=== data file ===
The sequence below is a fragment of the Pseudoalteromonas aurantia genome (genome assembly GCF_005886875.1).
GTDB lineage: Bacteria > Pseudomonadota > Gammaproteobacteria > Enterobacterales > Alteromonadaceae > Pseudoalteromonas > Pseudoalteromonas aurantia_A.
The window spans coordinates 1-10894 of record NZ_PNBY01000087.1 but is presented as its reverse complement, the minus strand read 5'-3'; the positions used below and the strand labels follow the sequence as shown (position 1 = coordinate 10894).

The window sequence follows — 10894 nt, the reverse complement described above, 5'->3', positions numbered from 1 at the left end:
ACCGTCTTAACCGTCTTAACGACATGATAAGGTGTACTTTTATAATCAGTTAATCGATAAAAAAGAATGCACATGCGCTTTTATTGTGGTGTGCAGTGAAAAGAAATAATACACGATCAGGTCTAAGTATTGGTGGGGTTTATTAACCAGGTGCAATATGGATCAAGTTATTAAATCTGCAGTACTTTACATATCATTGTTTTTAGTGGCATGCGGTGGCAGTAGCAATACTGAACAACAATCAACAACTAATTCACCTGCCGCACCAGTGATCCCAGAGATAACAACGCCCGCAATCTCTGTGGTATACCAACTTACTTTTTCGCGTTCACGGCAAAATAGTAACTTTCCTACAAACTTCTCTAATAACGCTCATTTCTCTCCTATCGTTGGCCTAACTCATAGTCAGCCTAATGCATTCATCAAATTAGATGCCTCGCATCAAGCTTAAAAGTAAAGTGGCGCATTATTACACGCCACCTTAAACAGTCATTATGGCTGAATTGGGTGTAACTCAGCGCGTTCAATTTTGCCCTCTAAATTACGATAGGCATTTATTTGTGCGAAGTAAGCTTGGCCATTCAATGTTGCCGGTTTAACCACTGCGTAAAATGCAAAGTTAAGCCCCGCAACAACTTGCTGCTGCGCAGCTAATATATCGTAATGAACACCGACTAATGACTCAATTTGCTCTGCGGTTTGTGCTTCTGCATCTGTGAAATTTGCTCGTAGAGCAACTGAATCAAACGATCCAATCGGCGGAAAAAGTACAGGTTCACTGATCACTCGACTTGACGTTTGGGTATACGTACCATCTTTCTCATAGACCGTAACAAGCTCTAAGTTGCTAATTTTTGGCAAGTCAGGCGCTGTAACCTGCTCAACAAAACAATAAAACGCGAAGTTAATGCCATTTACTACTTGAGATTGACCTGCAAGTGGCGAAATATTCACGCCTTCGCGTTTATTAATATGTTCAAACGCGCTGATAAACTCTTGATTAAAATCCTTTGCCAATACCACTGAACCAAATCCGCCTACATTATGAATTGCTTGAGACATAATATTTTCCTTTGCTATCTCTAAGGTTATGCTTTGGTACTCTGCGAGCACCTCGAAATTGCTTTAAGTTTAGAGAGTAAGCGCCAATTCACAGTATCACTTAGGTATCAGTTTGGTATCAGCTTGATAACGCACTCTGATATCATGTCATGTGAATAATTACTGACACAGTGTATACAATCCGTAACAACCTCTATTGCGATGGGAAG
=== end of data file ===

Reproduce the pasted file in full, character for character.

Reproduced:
The sequence below is a fragment of the Pseudoalteromonas aurantia genome (genome assembly GCF_005886875.1).
GTDB lineage: Bacteria > Pseudomonadota > Gammaproteobacteria > Enterobacterales > Alteromonadaceae > Pseudoalteromonas > Pseudoalteromonas aurantia_A.
The window spans coordinates 1-10894 of record NZ_PNBY01000087.1 but is presented as its reverse complement, the minus strand read 5'-3'; the positions used below and the strand labels follow the sequence as shown (position 1 = coordinate 10894).

The window sequence follows — 10894 nt, the reverse complement described above, 5'->3', positions numbered from 1 at the left end:
ACCGTCTTAACCGTCTTAACGACATGATAAGGTGTACTTTTATAATCAGTTAATCGATAAAAAAGAATGCACATGCGCTTTTATTGTGGTGTGCAGTGAAAAGAAATAATACACGATCAGGTCTAAGTATTGGTGGGGTTTATTAACCAGGTGCAATATGGATCAAGTTATTAAATCTGCAGTACTTTACATATCATTGTTTTTAGTGGCATGCGGTGGCAGTAGCAATACTGAACAACAATCAACAACTAATTCACCTGCCGCACCAGTGATCCCAGAGATAACAACGCCCGCAATCTCTGTGGTATACCAACTTACTTTTTCGCGTTCACGGCAAAATAGTAACTTTCCTACAAACTTCTCTAATAACGCTCATTTCTCTCCTATCGTTGGCCTAACTCATAGTCAGCCTAATGCATTCATCAAATTAGATGCCTCGCATCAAGCTTAAAAGTAAAGTGGCGCATTATTACACGCCACCTTAAACAGTCATTATGGCTGAATTGGGTGTAACTCAGCGCGTTCAATTTTGCCCTCTAAATTACGATAGGCATTTATTTGTGCGAAGTAAGCTTGGCCATTCAATGTTGCCGGTTTAACCACTGCGTAAAATGCAAAGTTAAGCCCCGCAACAACTTGCTGCTGCGCAGCTAATATATCGTAATGAACACCGACTAATGACTCAATTTGCTCTGCGGTTTGTGCTTCTGCATCTGTGAAATTTGCTCGTAGAGCAACTGAATCAAACGATCCAATCGGCGGAAAAAGTACAGGTTCACTGATCACTCGACTTGACGTTTGGGTATACGTACCATCTTTCTCATAGACCGTAACAAGCTCTAAGTTGCTAATTTTTGGCAAGTCAGGCGCTGTAACCTGCTCAACAAAACAATAAAACGCGAAGTTAATGCCATTTACTACTTGAGATTGACCTGCAAGTGGCGAAATATTCACGCCTTCGCGTTTATTAATATGTTCAAACGCGCTGATAAACTCTTGATTAAAATCCTTTGCCAATACCACTGAACCAAATCCGCCTACATTATGAATTGCTTGAGACATAATATTTTCCTTTGCTATCTCTAAGGTTATGCTTTGGTACTCTGCGAGCACCTCGAAATTGCTTTAAGTTTAGAGAGTAAGCGCCAATTCACAGTATCACTTAGGTATCAGTTTGGTATCAGCTTGATAACGCACTCTGATATCATGTCATGTGAATAATTACTGACACAGTGTATACAATCCGTAACAACCTCTATTGCGATGGGAAG